This Bill Tripp Jr. design is a center-cockpit motorsailer. However, she is also like a modern deck salon before her time. The boats were built from 1971 to 1976 and a total of 180 were built. This boat is hull 12.
The hull is solid hand-laid fiberglass. Hull and Rigging are consistently reported to be “heavy and “stout” by owners.
The topsides give you 5 feet of freeboard which gives you more room down below and fewer swamping waves in heavy weather.
She is a masthead sloop and keel stepped. She has a straight driveshaft set slightly off-center to starboard.
Access to the engine, batteries, diesel, freshwater and holding tanks can be accessed from the sole of the raised saloon.
In addition to the main and jib, there is also an extra jib in good condition, a light wind sail in a sock in new condition, and an extra hank-on storm sail in good condition.
What a great cruising boat with 25,000 lbs of displacement she rides the swells very comfortably.
She has an electric winch forward of the cockpit on the aft top of the cabin house for the main halyard. The self furling jib is handled nicely with a self-tailing conversion kit on 2 Barlow winches on the aft coaming of the cockpit.
She would make a nice liveaboard or cruiser with plenty of space for you and the crew.
For those warmer climates, there is a new frigidaire air conditioner (12,000 BTU) to keep you cool on a hot day.
This model is known for its cross-ocean journeys and adventures.
For those long voyages the auto-pilot will come in handy and 2 AIS VHFs make your presence known to all those around you.
2 staterooms and 2 heads with showers help you end or start the day feeling refreshed and ready for what is to come next.
According to the owner, all systems work as they should. The current owner has spent his time updating and bringing current the engine, generator, systems, and electronics.
His next tasks are cosmetics even though the current condition is good for the age. No big issues.
If you are interested in cruising or just living aboard this is a great yacht don’t miss your opportunity to own hull number 12 of 180 in the limited production Colombia 45.
The theoretical maximum speed that a displacement hull can move efficiently through the water is determined by it's waterline length and displacement. It may be unable to reach this speed if the boat is underpowered or heavily loaded, though it may exceed this speed given enough power. Read more.
Classic hull speed formula:
Hull Speed = 1.34 x √LWLA more accurate formula devised by Dave Gerr in The Propeller Handbook replaces the Speed/Length ratio constant of 1.34 with a calculation based on the Displacement/Length ratio.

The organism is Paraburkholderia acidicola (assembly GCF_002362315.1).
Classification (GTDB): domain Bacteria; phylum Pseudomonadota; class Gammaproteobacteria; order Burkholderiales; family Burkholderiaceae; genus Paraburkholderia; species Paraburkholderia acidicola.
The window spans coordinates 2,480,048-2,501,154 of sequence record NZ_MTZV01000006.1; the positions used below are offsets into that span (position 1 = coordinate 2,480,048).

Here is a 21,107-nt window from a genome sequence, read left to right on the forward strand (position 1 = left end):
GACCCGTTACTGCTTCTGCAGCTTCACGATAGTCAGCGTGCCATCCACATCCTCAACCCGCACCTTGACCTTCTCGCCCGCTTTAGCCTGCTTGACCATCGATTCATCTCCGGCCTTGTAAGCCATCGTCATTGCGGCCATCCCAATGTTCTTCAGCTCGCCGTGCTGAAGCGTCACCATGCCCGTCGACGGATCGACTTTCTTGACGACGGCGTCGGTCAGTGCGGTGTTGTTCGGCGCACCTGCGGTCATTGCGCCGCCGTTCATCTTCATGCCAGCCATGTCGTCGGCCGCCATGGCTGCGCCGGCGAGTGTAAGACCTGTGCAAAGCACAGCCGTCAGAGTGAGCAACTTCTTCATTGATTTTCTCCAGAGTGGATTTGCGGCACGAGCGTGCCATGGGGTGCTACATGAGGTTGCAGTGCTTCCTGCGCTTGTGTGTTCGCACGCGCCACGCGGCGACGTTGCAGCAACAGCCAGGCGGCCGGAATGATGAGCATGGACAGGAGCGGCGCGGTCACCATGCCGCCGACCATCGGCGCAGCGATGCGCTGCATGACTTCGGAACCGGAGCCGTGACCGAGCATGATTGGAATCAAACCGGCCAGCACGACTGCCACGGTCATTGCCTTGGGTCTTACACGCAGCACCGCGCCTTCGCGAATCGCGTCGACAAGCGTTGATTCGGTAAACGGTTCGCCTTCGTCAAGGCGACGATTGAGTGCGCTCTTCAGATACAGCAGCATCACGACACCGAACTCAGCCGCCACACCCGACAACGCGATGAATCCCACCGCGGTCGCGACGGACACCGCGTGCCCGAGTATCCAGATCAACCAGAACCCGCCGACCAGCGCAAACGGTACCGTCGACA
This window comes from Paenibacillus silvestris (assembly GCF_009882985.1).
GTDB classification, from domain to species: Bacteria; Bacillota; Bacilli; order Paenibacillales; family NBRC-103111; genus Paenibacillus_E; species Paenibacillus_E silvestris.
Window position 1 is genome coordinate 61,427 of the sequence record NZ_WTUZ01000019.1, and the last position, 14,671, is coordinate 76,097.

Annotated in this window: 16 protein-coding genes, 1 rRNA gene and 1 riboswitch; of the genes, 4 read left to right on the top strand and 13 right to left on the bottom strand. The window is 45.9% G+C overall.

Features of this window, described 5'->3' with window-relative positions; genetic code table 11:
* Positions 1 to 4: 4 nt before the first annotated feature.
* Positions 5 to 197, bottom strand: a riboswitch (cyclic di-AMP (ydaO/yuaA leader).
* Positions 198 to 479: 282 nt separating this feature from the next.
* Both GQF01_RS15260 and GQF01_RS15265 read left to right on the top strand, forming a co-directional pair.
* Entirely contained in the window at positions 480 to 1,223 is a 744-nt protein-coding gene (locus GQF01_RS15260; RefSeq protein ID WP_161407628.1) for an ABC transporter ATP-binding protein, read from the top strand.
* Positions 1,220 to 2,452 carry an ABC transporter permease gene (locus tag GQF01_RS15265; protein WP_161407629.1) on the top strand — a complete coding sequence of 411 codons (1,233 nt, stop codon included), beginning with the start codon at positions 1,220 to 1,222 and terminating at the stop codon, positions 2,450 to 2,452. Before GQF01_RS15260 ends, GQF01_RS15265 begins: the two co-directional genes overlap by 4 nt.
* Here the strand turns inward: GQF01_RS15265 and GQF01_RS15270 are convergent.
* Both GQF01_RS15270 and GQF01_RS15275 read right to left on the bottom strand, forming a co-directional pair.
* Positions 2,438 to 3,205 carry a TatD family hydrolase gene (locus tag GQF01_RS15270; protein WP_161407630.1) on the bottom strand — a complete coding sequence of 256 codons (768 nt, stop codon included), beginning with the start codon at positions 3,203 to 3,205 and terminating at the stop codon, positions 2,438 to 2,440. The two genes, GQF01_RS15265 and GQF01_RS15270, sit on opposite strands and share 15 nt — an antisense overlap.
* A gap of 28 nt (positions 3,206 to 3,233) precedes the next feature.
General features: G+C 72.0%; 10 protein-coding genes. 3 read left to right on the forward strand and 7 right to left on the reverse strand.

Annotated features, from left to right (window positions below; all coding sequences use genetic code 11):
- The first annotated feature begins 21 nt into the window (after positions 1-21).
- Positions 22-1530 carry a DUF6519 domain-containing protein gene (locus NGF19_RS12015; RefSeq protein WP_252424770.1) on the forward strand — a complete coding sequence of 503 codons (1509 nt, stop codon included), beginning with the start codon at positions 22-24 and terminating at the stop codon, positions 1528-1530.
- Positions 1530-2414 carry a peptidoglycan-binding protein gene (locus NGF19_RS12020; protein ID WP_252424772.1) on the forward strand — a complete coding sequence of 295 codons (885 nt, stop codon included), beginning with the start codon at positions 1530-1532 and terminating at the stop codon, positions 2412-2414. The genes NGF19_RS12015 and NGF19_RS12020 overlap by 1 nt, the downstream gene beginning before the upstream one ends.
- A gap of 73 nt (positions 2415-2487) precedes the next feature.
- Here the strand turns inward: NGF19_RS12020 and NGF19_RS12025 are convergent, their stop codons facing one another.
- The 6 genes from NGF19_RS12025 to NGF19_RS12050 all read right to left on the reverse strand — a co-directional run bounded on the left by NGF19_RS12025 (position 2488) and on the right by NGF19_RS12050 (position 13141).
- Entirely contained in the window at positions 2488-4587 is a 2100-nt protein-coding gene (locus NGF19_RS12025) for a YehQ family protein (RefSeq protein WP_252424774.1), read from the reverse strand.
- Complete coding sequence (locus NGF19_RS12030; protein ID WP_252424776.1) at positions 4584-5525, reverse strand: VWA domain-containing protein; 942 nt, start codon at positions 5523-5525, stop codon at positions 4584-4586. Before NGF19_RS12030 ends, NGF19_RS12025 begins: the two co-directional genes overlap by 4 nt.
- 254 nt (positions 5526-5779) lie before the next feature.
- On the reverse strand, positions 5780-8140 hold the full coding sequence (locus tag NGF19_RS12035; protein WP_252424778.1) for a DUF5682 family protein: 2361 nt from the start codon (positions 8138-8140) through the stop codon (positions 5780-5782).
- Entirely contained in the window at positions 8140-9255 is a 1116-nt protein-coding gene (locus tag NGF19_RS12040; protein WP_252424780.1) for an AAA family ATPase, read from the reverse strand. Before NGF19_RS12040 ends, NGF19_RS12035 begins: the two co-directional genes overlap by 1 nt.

Max Speed/Length ratio = 8.26 ÷ Displacement/Length ratio.311
Hull Speed = Max Speed/Length ratio x √LWL
A measure of the power of the sails relative to the weight of the boat. The higher the number, the higher the performance, but the harder the boat will be to handle. This ratio is a "non-dimensional" value that facilitates comparisons between boats of different types and sizes. Read more.
SA/D = SA ÷ (D ÷ 64)2/3
A measure of the stability of a boat's hull that suggests how well a monohull will stand up to its sails. The ballast displacement ratio indicates how much of the weight of a boat is placed for maximum stability against capsizing and is an indicator of stiffness and resistance to capsize.
Ballast / Displacement * 100
A measure of the weight of the boat relative to it's length at the waterline. The higher a boat’s D/L ratio, the more easily it will carry a load and the more comfortable its motion will be. The lower a boat's ratio is, the less power it takes to drive the boat to its nominal hull speed or beyond. Read more.
D/L = (D ÷ 2240) ÷ (0.01 x LWL)³
This ratio assess how quickly and abruptly a boat’s hull reacts to waves in a significant seaway, these being the elements of a boat’s motion most likely to cause seasickness. Read more.
Comfort ratio = D ÷ (.65 x (.7 LWL + .3 LOA) x Beam1.33)
This formula attempts to indicate whether a given boat might be too wide and light to readily right itself after being overturned in extreme conditions. Read more.
CSV = Beam ÷ ³√(D / 64)
Raised deck motor sailer was available in full keel and shoal draft versions. A ketch rig was also available.
Same hull as the COLUMBIA 43.
From builders original brochure.
Shoal Draft: 5.25’
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